I shared the photos I took in Tokyo with my friends and partners at work, which was well appreciated. Some friends overseas told me there is hope that some place in the globe is moving on – as Tokyo is the only G7 country capital that is not locked down (at least till March 30). This reaction has been very encouraging for me, and I appreciate I was able to play a positive role for others.

Tokyo streets on March 28

Tokyo streets on March 28

But things are changing now. Events and projects are being cancelled or postponed, country borders are being shut, and a complete Tokyo lockdown may happen anytime soon.

The road ahead

I have been thinking of what will be the new normal, which we are entering, separated from the past.

I keeping thinking what people will want and need in the future, and what I can do with whom and for what. This keeps my mental health in good condition.

For physical health, I use some meditation apps to have quality sleep, eat a balanced diet, laugh a lot with family and friends, and exchange quality and fact-based information with leaders globally. It may not be a good time to exercise outside, but I try to move away from the desk once every 30 minutes for a stretch.

I try to express my opinions more than ever before, so that I can be more connected with the people I know, and extend new connections by sharing the same values. In this restructuring of time, everybody is searching for inspiration, value, and purpose for themselves, and I feel reconnecting is the key for the new normal.

Last weekend, citizens in Tokyo followed the government’s guidance – we were not forced to, but we did not go out. We gave up viewing cherry blossoms, which is a big spring event for us – but we save it for the next year.

This is how we cope with this pandemic. The Japanese suffered through big earthquakes in 1995 (Kobe), and 2011 (Tohoku). We remind ourselves now that cooperation, empathy, and resilience are more important than ever.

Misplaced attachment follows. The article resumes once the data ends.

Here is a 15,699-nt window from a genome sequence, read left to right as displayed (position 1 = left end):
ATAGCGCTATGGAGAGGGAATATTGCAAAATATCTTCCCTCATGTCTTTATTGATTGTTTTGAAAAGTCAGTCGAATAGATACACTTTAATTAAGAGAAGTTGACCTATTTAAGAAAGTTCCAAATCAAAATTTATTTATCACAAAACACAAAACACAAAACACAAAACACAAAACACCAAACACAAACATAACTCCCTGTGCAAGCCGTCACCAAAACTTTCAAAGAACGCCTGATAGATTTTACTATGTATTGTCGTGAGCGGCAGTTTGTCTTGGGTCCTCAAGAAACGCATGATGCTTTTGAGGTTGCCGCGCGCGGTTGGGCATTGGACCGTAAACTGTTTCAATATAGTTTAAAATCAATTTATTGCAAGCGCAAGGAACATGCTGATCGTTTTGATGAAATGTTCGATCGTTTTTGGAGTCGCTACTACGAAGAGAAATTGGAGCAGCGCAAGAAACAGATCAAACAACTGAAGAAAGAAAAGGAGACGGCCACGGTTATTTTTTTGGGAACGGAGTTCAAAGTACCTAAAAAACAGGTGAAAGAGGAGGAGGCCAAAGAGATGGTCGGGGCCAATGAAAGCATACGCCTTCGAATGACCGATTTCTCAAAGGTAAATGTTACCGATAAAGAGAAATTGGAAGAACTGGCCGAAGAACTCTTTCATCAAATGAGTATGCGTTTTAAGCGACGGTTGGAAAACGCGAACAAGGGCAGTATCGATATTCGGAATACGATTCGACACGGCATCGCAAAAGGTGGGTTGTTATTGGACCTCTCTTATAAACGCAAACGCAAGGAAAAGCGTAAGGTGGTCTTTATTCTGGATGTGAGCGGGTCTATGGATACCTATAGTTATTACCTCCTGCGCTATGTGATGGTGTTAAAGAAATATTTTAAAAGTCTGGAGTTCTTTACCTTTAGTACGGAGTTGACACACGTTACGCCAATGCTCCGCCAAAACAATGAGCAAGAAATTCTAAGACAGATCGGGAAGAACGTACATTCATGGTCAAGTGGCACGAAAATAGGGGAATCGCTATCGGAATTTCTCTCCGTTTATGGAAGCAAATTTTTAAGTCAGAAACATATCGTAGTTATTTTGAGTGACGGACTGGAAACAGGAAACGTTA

What will I do when all this ends? Well, first I will run to my parents to meet them face to face. I will also not forget to have home parties in Tokyo with my friends and colleagues. I will also work more on India-Japan collaboration.

The India connection

In Fall 2020, I will take Japanese business and thought leaders to visit India to see, learn from, share, and collaborate with India. I have already brought Japanese delegations to India in the past, and attended events like YourStory’s TechSparks and Future of Work, One Globe Forum, DesignUp, CII India Knowledge Summit, NASSCOM Product Conclave, NASSCOM Technology & Leadership Forum, ad:tech, Kochi Biennale, and so many other amazing events.

I have visited India over 35 times in the past 10 years, promoting business and cultural collaboration between India and Japan, particularly in the area of innovation. India’s fight against coronavirus has also inspired me a lot, as people realise how individuals and communities can impact the society.

As in the case of Italy and Spain, the clapping for healthcare workers during the ‘janata curfew’ in India was inspiring. Another example is the donations made by business leaders, movie stars, and foundations.

Some of the movie stars are also taking to mainstream and social media to emphasise the message of “stay home”. Many foundations and experts are urging a focus on prioritisation of healthcare measures. I keep learning from these examples.

The new normal

In this crisis, we all are being challenged on what “human beings” can do. Let’s make the future together and become a part of OUR future.

Next year, we can walk through the streets with cherry blossoms in full bloom and party under those trees! Till then, we all must be safe and stay healthy.

For more reading on Japan:

COVID-19: Fighting a Pandemic - Japanese documentary by NHK (free viewing till April 9)  

Tokyo on March 28th: Less people around Tokyo's Shibuya station by NHK

In pictures: First day of Tokyo shutdown to stem coronavirus by Nikkei Asian Review

Downtown Tokyo, snowing and people stay home on March 29th by Nikkei (which owns the Financial Times

(Edited by Megha Reddy)